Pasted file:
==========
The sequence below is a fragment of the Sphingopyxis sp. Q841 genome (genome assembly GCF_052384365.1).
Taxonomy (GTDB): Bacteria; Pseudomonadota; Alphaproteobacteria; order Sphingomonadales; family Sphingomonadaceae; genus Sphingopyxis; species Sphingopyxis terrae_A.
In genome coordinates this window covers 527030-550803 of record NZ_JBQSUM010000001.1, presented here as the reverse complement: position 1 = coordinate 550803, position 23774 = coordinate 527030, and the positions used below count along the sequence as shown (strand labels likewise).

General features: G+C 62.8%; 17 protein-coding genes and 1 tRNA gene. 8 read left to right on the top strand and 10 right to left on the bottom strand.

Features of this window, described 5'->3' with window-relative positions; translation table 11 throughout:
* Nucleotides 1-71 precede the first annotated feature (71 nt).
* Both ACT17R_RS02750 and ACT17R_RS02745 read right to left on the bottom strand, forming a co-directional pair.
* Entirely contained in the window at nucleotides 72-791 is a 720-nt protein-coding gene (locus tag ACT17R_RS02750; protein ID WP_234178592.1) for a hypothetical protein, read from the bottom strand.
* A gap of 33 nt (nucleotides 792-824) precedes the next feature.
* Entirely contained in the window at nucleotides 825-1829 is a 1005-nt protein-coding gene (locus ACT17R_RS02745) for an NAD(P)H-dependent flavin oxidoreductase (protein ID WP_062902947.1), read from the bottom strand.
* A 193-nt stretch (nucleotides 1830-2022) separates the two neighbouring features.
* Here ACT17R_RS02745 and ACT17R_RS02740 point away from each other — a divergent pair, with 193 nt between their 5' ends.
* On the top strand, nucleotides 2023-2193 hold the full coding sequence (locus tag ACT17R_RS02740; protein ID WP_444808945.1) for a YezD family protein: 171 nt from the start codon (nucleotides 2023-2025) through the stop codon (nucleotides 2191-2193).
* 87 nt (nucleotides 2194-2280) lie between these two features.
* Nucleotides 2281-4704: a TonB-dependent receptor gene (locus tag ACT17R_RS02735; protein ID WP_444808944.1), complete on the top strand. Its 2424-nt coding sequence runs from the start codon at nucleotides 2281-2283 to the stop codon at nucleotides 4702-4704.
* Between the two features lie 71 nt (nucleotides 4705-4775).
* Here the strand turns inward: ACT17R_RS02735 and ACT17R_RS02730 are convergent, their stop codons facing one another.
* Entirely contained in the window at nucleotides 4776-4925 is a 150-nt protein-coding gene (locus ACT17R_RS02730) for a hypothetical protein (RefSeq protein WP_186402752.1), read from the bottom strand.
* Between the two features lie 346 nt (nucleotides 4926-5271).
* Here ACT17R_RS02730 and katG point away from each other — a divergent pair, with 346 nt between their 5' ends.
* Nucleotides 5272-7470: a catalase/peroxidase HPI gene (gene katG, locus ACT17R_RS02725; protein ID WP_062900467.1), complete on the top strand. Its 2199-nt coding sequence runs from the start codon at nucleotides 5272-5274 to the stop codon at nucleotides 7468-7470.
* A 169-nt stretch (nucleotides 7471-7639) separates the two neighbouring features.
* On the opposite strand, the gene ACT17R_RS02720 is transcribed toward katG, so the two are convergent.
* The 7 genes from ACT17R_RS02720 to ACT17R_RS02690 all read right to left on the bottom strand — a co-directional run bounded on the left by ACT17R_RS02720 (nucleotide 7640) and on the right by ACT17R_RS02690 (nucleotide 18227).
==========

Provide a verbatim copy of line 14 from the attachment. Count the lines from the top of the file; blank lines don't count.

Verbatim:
* 87 nt (nucleotides 2194-2280) lie between these two features.